Pastor David B. Curtis

HOME | STUDY INDEX

The Influential Christian - Part 2

Selected Scriptures

05/31/1998

This is the second part in a series on "The influential Christian." As Christians, our mission in life should be to have a gospel influence on our society. BBC's mission is: to influence friends who are living in spiritual darkness that they also may know the joy of loving the Lord Jesus Christ. We talked last time about our need to be a godly influence. To put it simply, our mission is to be an influence for the Lord Jesus Christ. We, as believers, are called to influence our society, our culture, our world with the gospel of Christ. God allows us to remain on earth after salvation for this purpose.

Philippians 2:14-16 (NKJV) Do all things without complaining and disputing, 15 that you may become blameless and harmless, children of God without fault in the midst of a crooked and perverse generation, among whom you shine as lights in the world, 16 holding fast the word of life, so that I may rejoice in the day of Christ that I have not run in vain or labored in vain.

The scriptures make it clear, God wants us to be a Christlike influence in the world in which we live. I think we all know that. We know that we are to be a godly influence, but how do we do it? How do we influence our world?

In our last study I gave you a formula to aid in our understanding of how we can influence our world: CL + CP + CM = MI. The MI stands for Maximum Influence. If we follow this equation, we will have a maximum influence in the lives of others. Now, since we have seen that God wants us to be an influence, I would hope that all of us would want to be a maximum influence.

If we are going to be a maximum influence, there are three elements that are a must: CL stands for a Christlike Life, CP stands for Close Proximity, and CM stands for Clear Message. If you are living a Christlike Life in Close Proximity to unbelievers, and if you have a Clear Message, you are going to be a Maximum Influence. You will truly fulfill your mission and honor God.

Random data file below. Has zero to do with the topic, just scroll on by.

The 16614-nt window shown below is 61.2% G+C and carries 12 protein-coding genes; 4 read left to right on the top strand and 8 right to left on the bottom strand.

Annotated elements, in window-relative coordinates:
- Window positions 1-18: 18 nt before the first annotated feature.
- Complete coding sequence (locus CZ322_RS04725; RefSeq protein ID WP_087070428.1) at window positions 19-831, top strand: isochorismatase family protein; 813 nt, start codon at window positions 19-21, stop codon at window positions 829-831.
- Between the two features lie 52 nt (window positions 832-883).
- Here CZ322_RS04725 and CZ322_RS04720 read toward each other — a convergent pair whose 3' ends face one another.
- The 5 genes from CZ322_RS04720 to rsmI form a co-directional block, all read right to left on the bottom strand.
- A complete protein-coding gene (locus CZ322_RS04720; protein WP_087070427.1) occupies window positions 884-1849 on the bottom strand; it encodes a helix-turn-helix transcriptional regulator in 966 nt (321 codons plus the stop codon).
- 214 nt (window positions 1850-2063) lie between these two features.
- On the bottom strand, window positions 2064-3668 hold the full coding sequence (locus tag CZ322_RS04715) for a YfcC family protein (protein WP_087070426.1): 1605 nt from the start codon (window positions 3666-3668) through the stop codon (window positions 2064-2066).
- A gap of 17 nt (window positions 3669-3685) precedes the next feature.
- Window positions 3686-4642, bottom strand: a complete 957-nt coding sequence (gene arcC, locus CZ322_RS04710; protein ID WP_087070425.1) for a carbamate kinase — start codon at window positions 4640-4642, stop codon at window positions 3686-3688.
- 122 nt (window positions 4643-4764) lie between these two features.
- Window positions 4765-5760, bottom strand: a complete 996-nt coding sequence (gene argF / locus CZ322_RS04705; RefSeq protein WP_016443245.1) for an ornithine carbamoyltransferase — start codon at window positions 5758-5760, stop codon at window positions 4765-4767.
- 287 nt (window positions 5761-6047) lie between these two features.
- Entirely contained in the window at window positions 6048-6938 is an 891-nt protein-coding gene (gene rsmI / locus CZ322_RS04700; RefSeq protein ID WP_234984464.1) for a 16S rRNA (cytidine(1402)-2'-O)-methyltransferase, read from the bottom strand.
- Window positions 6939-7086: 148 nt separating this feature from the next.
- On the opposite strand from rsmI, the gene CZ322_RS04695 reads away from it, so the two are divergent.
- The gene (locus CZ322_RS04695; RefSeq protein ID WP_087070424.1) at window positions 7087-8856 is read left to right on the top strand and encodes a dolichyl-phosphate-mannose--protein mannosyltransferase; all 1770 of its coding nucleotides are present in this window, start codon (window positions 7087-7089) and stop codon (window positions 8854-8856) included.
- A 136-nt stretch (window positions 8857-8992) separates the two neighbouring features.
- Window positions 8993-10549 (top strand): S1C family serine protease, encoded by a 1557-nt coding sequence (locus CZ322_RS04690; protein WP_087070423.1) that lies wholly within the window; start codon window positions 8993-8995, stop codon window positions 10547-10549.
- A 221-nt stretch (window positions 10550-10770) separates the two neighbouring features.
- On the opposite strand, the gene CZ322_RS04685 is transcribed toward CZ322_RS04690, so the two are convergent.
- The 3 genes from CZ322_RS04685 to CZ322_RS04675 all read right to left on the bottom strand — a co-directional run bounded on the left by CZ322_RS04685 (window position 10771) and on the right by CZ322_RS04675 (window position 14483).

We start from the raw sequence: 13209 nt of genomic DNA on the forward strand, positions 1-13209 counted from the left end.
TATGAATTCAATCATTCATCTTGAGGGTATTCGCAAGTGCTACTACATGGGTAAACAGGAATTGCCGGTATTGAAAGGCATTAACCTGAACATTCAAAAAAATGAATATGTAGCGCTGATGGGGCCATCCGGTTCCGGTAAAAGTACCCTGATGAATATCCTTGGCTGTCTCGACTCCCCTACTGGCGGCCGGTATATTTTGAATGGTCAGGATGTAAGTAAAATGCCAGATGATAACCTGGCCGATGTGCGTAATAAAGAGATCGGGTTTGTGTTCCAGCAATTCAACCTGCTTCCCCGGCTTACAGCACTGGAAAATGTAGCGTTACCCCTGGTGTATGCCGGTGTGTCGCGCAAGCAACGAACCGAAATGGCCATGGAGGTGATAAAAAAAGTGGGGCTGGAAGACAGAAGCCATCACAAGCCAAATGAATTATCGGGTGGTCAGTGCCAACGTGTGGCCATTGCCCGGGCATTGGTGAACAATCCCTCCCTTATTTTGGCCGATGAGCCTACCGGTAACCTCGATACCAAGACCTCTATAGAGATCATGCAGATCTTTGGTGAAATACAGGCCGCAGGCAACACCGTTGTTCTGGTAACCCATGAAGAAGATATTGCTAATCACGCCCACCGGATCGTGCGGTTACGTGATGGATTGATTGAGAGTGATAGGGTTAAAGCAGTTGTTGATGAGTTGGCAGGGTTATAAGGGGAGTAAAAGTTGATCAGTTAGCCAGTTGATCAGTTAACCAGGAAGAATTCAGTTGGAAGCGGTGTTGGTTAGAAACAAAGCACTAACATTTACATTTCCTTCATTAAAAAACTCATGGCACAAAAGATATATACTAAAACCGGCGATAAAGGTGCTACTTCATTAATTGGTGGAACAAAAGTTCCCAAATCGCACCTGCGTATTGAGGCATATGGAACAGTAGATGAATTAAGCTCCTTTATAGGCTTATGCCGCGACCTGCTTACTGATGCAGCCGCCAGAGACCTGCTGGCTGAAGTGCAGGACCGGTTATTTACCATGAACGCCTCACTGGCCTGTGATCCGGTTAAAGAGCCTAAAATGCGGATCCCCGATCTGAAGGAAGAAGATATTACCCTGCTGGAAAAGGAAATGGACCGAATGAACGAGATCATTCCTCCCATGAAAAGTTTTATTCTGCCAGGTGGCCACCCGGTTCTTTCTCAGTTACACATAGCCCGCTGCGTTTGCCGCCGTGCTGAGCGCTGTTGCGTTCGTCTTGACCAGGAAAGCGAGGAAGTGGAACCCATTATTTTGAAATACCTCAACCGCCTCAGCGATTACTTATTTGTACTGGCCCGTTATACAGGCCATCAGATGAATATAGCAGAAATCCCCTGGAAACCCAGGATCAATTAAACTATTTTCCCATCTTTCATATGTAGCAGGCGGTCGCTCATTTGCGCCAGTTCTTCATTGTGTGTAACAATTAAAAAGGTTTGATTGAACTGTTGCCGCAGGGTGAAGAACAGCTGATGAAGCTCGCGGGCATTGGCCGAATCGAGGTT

We looked last time at the first part of the equation, a Christlike Life or CL. I really believe that our influence starts here. Before we ever begin to tell others about the gospel message, it needs to have had a transforming effect on our lives. We defined a Christlike life as living in love and holiness.

When believers are living Christlike lives of love and holiness, they will have an influence in society. If you live a life of integrity and truly love others, you are going to make a very attractive impression on those around you.

Now, please understand that as important as it is to live a life of love and holiness, it takes more than this to have a Maximum Influence. This is only one part of the equation. We must understand that all three parts to this equation are essential for having a Maximum Influence. We cannot leave any part out.

So now that we have the first part down and we are living a Christlike Life, what's next? The next part in our equation is CP or Close Proximity. How much influence will you have on people with your Christlike Life if you live it in isolation? In order to influence people, you have to be around them. Now, it's hard to love in isolation, but we can be loving our family and close friends and not loving our neighbor. If you remember from last time, we said that your neighbor was anyone who had a need that you were aware of and were able to meet. There are a lot of neighbors out there who need our love.

Now, some churches try to get Close Proximity by a visitation program where they go out into the community and attempt to evangelize them door to door. How effective do you think that is? How do you respond when the Mormons or a sales man comes to your door? Are you excited to see them? Not if you're like me. I don't want my privacy interrupted by people I don't know trying to sell me things I don't want. I don't like strangers pushing anything on me, religion or products.